In the mid-1800s, the kraken took an authentic biological form as Architeuthis, passing from myth to science. Prof. Japetus Steenstrup, lecturer at Copenhagen University, introduced the giant squid in a paper that related the original description of the earliest record of a giant squid carcass washing ashore: Thingore Sand, Iceland, in 1639. The paper was read in 1849, and the official scientific name was later published in 1857.

Although the giant squid was finally taxonomically official, physical evidence of the creature remained scarce. A near-catch of a specimen in November, 1861, by the Alecton off Tenerife in the Canary Islands ended with only a detached piece of the squid’s tail as any evidence of the encounter. In 1871 and 1872, two giant squid carcasses were collected on the Grand Banks and at Coombs’ Cove, Fortune Bay, Newfoundland, respectively, the latter of which was a reported 52 feet long.

Finally, in December 1873, science caught a break. Four fishermen in Logy Bay, Newfoundland caught a giant squid in their fishing nets. The in-tact specimen was brought to Reverend Moses Harvey, an amateur naturalist, who draped it over a sponge bath for display. He then contacted Addison Emery Verrill, professor of zoology at Yale University, who conducted a full study of the specimen, which measured in at 32 feet long.

Verrill collected information on every known specimen of Architeuthis and published his findings in a paper entitled The Cephalopods of the North-eastern Coast of America. Part I. The Giant Squids (Architeuthis) and their Allies; with Observations on Similar Large Species from Foreign Localities.

The Giant Squid in Science

But while the giant squid’s acceptance into the scientific canon established the cephalopod as fact, Architeuthis’ habitat, life history, breeding habits, and even definitive size remain shrouded in mystery. It currently holds the record as the second-largest mollusk and extant invertebrate (exceeded only by the colossal squid). Recent studies have revealed that it feeds on deep-sea fish and other squids, but its hunting methods and reproductive cycle are still unknown. While it was long believed that there were many species within the Architeuthis genus, recent genetic analysis suggests there is only one: Architeuthis dux. Claims of lengths reaching 150 -200 feet have been reported, even by scientists, without evidence to justify such claims. The Smithsonian’s National Museum of Natural History suggests maximum lengths of nearly 60 feet.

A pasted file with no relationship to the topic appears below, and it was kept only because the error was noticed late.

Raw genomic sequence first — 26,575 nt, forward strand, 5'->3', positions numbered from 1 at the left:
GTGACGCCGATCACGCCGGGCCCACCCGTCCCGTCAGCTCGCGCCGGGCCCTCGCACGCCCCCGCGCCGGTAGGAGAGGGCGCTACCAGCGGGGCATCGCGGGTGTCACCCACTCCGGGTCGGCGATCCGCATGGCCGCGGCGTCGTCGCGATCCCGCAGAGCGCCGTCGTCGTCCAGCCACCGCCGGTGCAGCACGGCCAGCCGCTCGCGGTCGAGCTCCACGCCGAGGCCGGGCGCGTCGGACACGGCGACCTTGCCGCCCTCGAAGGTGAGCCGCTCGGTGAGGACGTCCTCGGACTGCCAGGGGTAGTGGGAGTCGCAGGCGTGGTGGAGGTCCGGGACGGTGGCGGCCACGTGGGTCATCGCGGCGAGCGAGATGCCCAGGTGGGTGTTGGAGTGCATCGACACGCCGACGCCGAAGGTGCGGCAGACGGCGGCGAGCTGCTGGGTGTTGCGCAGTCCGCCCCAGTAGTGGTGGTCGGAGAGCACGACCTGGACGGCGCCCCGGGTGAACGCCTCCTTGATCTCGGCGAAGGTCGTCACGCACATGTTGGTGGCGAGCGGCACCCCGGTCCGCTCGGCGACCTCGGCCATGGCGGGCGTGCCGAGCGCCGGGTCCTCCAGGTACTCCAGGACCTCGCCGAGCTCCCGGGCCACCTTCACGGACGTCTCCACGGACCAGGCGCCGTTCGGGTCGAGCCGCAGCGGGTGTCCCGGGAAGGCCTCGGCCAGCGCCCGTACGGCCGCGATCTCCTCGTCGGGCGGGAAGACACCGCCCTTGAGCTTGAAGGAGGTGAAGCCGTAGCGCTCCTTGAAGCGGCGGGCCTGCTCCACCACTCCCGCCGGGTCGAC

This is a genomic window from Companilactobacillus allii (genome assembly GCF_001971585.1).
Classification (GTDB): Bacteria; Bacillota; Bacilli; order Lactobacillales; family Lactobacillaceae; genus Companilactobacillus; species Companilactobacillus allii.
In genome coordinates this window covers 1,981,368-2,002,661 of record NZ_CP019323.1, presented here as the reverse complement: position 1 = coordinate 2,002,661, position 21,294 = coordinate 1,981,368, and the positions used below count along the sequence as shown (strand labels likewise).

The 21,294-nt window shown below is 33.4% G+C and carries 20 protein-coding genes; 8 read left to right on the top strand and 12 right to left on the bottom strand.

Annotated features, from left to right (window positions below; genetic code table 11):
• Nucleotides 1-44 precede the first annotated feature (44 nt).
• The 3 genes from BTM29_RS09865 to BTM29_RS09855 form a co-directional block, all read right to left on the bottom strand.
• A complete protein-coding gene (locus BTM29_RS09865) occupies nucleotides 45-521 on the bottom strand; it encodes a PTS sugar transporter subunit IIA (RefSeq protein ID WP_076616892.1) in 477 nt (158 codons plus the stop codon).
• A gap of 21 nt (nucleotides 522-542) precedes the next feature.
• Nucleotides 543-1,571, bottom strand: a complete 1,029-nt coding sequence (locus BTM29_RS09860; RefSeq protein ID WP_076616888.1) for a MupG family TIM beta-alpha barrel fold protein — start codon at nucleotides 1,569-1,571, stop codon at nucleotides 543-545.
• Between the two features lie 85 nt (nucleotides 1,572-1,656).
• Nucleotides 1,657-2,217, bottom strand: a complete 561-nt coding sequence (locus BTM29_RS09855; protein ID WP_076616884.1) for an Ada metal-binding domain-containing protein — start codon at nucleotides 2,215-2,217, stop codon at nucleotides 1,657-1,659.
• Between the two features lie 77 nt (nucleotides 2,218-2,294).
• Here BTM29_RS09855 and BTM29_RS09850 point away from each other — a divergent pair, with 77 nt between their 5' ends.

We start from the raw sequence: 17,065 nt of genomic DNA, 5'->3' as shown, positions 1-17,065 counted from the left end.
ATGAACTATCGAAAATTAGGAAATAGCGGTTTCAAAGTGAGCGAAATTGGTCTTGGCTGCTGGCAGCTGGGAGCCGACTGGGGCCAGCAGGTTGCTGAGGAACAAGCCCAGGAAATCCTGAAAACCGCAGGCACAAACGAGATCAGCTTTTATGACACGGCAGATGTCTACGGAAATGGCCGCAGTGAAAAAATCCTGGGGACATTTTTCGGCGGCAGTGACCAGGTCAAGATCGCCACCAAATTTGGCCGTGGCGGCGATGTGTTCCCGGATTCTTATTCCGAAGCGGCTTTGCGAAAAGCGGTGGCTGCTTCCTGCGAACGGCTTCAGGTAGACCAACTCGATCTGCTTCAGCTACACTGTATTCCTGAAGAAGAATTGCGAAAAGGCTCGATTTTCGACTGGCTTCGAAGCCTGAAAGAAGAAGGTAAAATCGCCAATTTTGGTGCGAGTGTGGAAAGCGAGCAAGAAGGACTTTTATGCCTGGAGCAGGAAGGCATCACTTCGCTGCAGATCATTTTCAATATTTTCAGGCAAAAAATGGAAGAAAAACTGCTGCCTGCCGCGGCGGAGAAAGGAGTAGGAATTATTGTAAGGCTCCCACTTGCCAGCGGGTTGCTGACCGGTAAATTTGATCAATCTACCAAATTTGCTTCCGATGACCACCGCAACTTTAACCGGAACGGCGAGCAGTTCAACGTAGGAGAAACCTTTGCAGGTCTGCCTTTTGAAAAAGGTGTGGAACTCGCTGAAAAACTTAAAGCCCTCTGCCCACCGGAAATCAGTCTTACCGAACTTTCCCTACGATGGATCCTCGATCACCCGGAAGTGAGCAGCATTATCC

Until recently, no images of the giant squid in its natural habitat had ever been taken. But, on September 30, 2004, Tsunemi Kubodera (National Science Museum of Japan) and Kyoichi Mori (Ogasawara Whale Watching Association) changed this, capturing 500 photographs of a 26 foot giant squid using a camera attached to a baited line. From 2006-2012, in three separate incidents, the giant squid was reportedly filmed, though two of the specimens were less than twelve feet long.

While our knowledge about this species is increasing, we still have much to learn. Considering its size, the Giant Squid remains a surprisingly elusive creature. It demonstrates just how much we still have to learn about the ocean.

A World with a Kraken

So, does the kraken really exist? Most definitely. It is the species Architeuthis dux, the giant squid (possibly with some giant cuttlefish, colossal squid, and octopus sightings thrown into the mix).

Is it a warship-sized beast, capable of pulling entire ships to the ocean floor and indiscriminately devouring helpless sailors? No.

Yet again, inexperience and sensationalism turned reality into fiction. And to some degree, this continues to this day. Our research about this animal is still in its infancy, and much misinformation abounds. There is still much we have to learn about the “Kraken.”


  • Ellis, Richard. Monsters of the Sea. New York: Alfred A. Knopp, Inc., 1994. Print.
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Grace Costantino served as the Outreach and Communication Manager for the Biodiversity Heritage Library from 2014 to 2021. In this capacity, she developed and managed BHL's communication strategy, oversaw social media initiatives, and engaged with the public to excite audiences about the wealth of biodiversity heritage available in BHL. Prior to her role as Outreach and Communication Manager, Grace served as the Digital Collections Librarian for Smithsonian Libraries and as the Program Manager for BHL.